Very interesting. I had no idea how much went into making a wine label. Just never really thought about since most labels seem pretty basic to a novice like me.

    • Hi Kyrstle, It is interesting, isn’t It? When you think about it, it’s the face of the product making its appearance very important to the success of the product. 🙂

    • Scottmhuntington

      I had no idea how much went into making a wine label until I tried to do it myself!

  • Debra Yearwood

    What an excellent article. Even when it’s not intentional I have found myself drawn to labels or repelled by them. A few years ago many vintners started to take a humorous look at labels and suddenly we started seeing labels like, Sibling Rivalry, Hatfield’s Fuse and Cat Pee on a Gooseberry Bush – I’ve never understood why that name should prompt anyone to by the wine. There are many more, but suffice it to say the more bizarre names got the more I wanted to stop relying on the label and the more I wanted to learn about the wine itself. I try my best but the label still draws me in…or out. 🙂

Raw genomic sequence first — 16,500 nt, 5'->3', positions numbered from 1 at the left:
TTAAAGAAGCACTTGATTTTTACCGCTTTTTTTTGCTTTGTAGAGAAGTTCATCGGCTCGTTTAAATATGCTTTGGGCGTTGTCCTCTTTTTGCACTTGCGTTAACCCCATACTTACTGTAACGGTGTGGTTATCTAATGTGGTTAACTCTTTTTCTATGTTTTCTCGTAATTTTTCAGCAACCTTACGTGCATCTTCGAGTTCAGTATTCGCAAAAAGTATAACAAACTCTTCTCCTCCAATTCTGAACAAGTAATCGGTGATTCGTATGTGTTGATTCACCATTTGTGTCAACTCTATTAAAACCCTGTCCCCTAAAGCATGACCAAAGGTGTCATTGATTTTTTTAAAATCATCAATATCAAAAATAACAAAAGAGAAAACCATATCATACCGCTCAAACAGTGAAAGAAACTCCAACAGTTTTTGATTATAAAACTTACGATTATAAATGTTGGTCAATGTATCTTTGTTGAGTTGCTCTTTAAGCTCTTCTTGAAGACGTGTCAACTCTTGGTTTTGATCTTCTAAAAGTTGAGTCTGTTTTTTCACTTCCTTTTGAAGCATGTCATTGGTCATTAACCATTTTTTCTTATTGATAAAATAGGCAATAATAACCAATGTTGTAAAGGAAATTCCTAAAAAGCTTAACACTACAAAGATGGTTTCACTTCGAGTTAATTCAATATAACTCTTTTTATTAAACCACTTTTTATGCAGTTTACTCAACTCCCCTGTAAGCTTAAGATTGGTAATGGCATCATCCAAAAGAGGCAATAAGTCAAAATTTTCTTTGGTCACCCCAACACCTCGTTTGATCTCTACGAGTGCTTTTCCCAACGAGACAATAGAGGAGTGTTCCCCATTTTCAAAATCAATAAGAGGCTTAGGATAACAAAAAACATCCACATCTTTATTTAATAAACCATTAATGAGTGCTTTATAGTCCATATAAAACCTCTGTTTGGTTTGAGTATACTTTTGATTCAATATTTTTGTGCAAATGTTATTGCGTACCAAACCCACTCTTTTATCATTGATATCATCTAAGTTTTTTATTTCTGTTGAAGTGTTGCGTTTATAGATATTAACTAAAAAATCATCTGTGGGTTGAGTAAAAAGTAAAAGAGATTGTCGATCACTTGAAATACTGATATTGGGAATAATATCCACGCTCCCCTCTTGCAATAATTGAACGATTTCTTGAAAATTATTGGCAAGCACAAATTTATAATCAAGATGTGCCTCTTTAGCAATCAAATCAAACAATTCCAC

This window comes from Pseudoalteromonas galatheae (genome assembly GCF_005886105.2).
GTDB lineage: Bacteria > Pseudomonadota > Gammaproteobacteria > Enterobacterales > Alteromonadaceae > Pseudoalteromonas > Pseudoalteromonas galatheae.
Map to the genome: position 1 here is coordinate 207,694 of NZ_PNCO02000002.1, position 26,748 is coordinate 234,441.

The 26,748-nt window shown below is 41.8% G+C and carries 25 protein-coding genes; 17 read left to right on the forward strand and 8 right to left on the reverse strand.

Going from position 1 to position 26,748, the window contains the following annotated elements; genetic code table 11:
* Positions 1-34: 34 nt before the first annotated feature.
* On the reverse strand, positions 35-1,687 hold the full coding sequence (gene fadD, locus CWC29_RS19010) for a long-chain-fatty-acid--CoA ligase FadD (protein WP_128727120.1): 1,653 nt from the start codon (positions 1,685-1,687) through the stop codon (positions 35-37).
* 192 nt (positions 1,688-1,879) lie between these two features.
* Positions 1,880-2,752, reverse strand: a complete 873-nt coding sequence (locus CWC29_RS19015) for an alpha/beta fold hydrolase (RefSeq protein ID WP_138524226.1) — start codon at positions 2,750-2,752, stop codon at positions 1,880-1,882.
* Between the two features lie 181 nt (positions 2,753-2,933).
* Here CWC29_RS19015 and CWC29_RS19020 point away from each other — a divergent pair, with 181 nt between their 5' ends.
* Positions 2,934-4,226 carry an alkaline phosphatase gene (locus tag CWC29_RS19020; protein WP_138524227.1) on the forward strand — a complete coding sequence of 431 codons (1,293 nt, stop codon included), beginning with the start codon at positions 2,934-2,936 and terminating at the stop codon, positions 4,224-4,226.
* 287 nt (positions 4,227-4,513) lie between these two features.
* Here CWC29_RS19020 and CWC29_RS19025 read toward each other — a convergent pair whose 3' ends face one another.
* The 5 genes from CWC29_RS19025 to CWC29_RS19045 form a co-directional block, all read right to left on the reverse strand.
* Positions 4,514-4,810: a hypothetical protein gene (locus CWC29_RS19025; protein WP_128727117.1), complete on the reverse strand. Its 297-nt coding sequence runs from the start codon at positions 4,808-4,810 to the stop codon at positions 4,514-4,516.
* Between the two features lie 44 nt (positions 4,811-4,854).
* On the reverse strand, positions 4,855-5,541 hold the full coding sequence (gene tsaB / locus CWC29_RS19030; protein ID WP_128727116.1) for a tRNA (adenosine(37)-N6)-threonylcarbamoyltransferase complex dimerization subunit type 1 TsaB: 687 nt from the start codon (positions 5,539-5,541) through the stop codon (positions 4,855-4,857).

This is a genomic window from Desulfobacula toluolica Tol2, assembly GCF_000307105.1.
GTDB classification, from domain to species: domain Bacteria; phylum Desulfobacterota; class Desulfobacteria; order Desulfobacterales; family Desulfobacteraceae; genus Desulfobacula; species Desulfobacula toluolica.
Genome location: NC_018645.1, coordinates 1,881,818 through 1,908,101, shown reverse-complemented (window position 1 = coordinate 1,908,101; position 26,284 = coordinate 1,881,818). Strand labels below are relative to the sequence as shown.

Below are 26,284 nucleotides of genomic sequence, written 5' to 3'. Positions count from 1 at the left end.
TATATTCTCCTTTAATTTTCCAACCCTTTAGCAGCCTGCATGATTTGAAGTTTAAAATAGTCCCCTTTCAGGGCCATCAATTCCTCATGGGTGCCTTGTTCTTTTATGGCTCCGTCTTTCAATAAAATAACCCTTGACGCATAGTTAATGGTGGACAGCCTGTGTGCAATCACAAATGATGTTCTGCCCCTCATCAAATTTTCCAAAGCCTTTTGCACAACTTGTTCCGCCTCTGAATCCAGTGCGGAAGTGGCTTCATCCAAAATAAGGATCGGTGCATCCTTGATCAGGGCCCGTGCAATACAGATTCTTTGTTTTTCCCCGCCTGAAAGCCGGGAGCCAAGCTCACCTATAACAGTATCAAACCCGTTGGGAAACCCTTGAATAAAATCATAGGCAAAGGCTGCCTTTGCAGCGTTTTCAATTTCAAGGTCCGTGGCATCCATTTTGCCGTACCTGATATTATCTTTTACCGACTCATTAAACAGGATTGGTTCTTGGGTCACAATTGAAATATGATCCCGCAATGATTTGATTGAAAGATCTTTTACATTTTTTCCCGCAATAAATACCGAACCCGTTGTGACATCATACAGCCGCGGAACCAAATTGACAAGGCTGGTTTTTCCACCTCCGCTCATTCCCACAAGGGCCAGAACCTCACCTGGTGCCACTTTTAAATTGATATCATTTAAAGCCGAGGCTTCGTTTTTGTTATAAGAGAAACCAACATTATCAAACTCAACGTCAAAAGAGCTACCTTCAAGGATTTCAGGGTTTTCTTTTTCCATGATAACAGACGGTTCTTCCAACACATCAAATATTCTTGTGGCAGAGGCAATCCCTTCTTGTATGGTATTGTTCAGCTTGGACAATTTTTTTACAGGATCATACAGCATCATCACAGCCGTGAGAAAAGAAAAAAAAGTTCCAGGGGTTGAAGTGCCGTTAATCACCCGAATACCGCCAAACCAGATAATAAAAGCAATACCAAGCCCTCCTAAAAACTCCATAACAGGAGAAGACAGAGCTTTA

• Hi Debra, I do try to learn about the wine before I judge the label. It’s not always easy.

      I think the reason, in some cases, wine labels are weird or whacky is to garner attention. That it does, but is it in a way that encourages someone to try the wine? I believe it doesn’t, more often then not As least that’s the way it is for me. 🙂

    • Scottmhuntington

      Debra, a weird label can get a lot of attention, and often impulse-buys. We had one named Scrapple (for Sweet, CRanberry APPLE) and it had a pig on the label. I heard so many people say “well I just HAVE to try the one with the pig on the label!” even though they didn’t know anything about it. It was actually a really nice wine, so it sold well too.